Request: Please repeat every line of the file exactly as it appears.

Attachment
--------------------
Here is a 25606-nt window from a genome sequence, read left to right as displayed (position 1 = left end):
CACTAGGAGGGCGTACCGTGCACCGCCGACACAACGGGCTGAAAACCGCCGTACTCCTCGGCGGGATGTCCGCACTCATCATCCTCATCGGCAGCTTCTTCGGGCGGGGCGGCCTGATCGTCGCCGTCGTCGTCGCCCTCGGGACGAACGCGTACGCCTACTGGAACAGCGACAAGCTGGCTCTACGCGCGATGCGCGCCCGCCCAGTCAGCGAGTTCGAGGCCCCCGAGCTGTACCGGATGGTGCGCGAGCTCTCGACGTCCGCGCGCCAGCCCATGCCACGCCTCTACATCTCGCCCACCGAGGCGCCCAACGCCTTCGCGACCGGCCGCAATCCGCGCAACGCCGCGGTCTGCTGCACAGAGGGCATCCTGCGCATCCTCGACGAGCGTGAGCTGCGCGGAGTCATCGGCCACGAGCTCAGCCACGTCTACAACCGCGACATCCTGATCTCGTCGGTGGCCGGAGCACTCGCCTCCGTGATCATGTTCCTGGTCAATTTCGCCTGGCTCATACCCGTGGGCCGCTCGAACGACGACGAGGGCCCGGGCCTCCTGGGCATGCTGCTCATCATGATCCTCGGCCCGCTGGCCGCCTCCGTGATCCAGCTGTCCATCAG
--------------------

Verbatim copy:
Here is a 25606-nt window from a genome sequence, read left to right as displayed (position 1 = left end):
CACTAGGAGGGCGTACCGTGCACCGCCGACACAACGGGCTGAAAACCGCCGTACTCCTCGGCGGGATGTCCGCACTCATCATCCTCATCGGCAGCTTCTTCGGGCGGGGCGGCCTGATCGTCGCCGTCGTCGTCGCCCTCGGGACGAACGCGTACGCCTACTGGAACAGCGACAAGCTGGCTCTACGCGCGATGCGCGCCCGCCCAGTCAGCGAGTTCGAGGCCCCCGAGCTGTACCGGATGGTGCGCGAGCTCTCGACGTCCGCGCGCCAGCCCATGCCACGCCTCTACATCTCGCCCACCGAGGCGCCCAACGCCTTCGCGACCGGCCGCAATCCGCGCAACGCCGCGGTCTGCTGCACAGAGGGCATCCTGCGCATCCTCGACGAGCGTGAGCTGCGCGGAGTCATCGGCCACGAGCTCAGCCACGTCTACAACCGCGACATCCTGATCTCGTCGGTGGCCGGAGCACTCGCCTCCGTGATCATGTTCCTGGTCAATTTCGCCTGGCTCATACCCGTGGGCCGCTCGAACGACGACGAGGGCCCGGGCCTCCTGGGCATGCTGCTCATCATGATCCTCGGCCCGCTGGCCGCCTCCGTGATCCAGCTGTCCATCAG